Ask the expert:
We've sold our home and will be selecting a mortgage. What
kind do you recommend?
	Certainly there are many factors to consider.
	* If you can make a down payment of 20 percent, whatever mortgage you choose, you won't have the cost of mortgage insurance added to your monthly payment. Many buyers can't come up with the large down payment, but mortgage insurance is only charged by mortgage companies until equity reaches 20 percent. 
	* Many conventional mortgage lenders ask for 5 percent to 10 percent down. 
	* What is your credit score? To qualify for a conventional mortgage you need a score of 640 or higher. But if your score is lower, you can still quality for an FHA mortgage, a VA mortgage or the USDA loan, which is for people in rural areas. 
	* How long will you stay in the house? If that might be for just a few years, an adjustable rate mortgage might be a good choice. Consider it if you are in the military, your job requires you to move every few years, or if this is just a "starter house" for you.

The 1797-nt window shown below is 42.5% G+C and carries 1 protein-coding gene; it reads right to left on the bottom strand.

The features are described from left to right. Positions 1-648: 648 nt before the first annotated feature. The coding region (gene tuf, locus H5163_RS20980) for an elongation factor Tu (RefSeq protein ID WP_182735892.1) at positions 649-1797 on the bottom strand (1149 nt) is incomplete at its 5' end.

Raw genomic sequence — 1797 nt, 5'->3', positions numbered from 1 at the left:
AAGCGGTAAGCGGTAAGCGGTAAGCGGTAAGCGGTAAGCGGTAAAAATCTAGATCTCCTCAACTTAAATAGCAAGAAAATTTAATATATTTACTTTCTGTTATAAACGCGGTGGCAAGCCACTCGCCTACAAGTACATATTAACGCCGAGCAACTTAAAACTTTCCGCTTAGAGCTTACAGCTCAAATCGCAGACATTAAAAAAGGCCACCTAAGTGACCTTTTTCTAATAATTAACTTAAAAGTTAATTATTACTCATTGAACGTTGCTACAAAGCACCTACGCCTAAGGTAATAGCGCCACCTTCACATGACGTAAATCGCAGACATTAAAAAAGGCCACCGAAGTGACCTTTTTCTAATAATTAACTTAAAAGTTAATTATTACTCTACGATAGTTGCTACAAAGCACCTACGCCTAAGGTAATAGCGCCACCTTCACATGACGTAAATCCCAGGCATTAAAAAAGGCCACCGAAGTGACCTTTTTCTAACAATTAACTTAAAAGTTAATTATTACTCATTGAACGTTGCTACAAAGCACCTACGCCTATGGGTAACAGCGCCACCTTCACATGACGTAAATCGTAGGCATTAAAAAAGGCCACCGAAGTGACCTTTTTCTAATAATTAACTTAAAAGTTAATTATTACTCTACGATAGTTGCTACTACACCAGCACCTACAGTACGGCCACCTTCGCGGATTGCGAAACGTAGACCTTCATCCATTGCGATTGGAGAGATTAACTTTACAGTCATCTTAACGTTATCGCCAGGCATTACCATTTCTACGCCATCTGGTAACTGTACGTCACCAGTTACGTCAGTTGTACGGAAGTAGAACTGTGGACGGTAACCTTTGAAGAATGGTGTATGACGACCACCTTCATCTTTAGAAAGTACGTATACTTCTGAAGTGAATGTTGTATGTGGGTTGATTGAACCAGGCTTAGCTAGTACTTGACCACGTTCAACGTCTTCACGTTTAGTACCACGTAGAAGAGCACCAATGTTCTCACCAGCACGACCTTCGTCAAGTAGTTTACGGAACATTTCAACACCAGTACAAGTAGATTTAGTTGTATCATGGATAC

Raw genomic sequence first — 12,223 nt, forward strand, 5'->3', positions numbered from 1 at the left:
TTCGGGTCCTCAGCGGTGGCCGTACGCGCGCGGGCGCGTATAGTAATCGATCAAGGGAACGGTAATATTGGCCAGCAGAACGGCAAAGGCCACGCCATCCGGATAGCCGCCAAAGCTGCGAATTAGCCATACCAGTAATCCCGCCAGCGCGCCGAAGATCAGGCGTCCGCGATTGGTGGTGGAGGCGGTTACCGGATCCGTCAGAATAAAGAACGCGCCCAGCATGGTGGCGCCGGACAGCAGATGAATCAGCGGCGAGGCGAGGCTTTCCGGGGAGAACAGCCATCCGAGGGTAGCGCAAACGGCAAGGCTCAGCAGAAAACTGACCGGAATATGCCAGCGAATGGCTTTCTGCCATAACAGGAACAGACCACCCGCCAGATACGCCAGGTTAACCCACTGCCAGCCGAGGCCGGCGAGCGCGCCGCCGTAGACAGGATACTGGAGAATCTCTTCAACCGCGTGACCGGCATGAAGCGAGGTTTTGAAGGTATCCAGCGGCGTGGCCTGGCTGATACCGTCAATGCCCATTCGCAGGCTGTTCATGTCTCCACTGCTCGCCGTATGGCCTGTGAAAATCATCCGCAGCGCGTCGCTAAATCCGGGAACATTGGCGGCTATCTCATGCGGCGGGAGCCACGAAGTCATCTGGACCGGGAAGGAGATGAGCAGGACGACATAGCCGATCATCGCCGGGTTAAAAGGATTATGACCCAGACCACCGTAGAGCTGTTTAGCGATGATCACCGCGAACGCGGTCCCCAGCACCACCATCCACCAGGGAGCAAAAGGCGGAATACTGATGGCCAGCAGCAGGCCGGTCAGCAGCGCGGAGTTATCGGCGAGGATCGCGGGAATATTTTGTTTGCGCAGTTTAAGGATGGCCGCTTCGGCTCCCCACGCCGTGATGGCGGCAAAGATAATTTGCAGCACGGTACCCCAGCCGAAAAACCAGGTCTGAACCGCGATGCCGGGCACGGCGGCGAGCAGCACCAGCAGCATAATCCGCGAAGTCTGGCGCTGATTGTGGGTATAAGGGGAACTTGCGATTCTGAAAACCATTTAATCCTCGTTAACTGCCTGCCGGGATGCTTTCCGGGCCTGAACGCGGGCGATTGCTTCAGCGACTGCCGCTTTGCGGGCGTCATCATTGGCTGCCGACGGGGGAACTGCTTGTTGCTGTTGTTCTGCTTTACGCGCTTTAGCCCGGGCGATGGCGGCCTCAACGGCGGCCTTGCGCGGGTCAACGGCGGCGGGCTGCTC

If you plan to live in the home for a lifetime, a 30-year fixed rate, or a 20-year fixed rate, would be better. Or, if you can afford the higher payments on a 15-year fixed rate mortgage, you'll get the best interest rates of all.
	* The big advantage of an FHA mortgage is its low down payment requirement, just 3.5 percent. They account for 30 percent of all mortgages today. But if you have to move in very soon, beware, it takes a longer time to get one. 
	* Adjustable rate mortgages may have a term of three, five or seven years. Your monthly payments during this time will be significantly lower, but when the term expires, you'll pay significantly more. Or, if conditions are right, you could get a new mortgage from another lender. 
	* The VA loan is for service members or (this is important), for former service members. Additionally, you could get another even if you already have an existing VA mortgage in good standing.